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Ritch Esra: Are there examples where a label -- for example with a superstar artist that’s going from one label to another. Are there examples where it will just strictly be a recording contract rather than involving other aspects of the artist’s career or is that just sort of history?

Don Passman: Well, again, it depends on the label. If you’re a 900 pound gorilla, you’re probably not going to pay any 360 rights. Otherwise, it just depends on the age old question of leverage. For some labels, it’s more of a religious issue than others but if they want somebody bad enough, pretty much everything is negotiable these days.

Ritch Esra: Interesting. Okay. On that note, let me ask you: do you find that the willingness of labels in regards to these kinds of deals is more flexible today with new artists or is it, as you say, is it all just a matter of your clout as an artist, like how many people want you or who wants you or how many labels are interested?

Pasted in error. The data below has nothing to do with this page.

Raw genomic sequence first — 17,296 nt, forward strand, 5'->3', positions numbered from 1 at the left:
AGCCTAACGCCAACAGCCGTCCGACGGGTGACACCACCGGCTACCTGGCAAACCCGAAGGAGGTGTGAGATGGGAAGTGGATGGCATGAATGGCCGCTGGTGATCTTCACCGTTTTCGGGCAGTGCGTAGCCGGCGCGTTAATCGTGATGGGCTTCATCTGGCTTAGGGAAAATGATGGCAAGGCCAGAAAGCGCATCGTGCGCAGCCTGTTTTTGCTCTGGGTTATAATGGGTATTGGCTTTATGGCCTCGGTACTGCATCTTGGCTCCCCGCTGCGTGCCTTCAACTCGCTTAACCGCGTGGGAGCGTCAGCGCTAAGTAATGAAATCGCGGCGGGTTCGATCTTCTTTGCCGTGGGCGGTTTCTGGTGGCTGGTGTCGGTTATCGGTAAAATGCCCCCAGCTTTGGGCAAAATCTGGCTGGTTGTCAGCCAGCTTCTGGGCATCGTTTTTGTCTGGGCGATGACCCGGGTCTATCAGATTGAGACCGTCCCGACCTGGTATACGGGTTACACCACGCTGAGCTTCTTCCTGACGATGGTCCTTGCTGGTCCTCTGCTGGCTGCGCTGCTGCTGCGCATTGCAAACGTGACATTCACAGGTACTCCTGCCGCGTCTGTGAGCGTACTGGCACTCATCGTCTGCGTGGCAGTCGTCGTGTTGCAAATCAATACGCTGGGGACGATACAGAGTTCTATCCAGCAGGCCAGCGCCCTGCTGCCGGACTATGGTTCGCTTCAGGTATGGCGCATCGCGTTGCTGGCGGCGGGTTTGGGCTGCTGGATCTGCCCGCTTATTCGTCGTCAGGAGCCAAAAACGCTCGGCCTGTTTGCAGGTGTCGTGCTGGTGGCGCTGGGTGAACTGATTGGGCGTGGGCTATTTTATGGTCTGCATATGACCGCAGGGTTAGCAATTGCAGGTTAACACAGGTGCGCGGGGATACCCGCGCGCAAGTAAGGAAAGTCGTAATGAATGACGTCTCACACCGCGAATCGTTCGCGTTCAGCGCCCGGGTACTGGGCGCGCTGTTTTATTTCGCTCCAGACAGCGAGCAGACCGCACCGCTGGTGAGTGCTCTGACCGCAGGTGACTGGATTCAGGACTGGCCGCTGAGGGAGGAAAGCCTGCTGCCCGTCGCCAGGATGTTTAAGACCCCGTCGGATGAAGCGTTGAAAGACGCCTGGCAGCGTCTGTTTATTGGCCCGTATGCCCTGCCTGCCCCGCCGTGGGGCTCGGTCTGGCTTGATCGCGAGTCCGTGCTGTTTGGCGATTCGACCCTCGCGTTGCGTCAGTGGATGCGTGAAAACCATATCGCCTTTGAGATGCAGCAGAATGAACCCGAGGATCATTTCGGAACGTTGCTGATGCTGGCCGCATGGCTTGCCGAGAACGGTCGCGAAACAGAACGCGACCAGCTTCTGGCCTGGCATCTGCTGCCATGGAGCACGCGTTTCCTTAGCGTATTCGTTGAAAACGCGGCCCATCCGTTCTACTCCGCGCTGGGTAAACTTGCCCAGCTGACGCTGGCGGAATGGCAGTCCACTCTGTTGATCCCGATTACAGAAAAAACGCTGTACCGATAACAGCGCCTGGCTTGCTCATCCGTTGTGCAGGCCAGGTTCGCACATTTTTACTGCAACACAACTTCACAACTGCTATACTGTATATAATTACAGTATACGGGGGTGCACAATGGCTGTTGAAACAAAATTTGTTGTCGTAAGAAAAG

Don Passman: I’m sorry, are you talking about the 360 rights or are you talking about deals in general?

Ritch Esra: I’m talking about 360 deals, meaning if an artist comes to a label that - let’s say a major label - wants, they’ve been doing this independently or on a small independent. They’ve built up a significant touring base. They have that going for them going in with the big deal. Now they’re with a major or they’re negotiating with a major. Can they say, “Look. We have a lot of clout in this area. We’ve built this up for the last 5, 6, 7 years. We don’t want to give XYZ percentage because this is something we built on our own.” Is that leverage that a new artist can use in that situation on a 360 to lower the rate?

Don Passman: Yes, for sure.

Ritch Esra: Okay.

Don Passman: The more hound snapping at the door, the better deal you will make.

Eric Knight: Yeah. Okay. Don, another area in the music industry that has dramatically shifted within the last decade or so for artists and bands at all levels of their career is the economic value of live performance. Given this, are artists and their managers looking closely today at the expense deductions by concert promoters?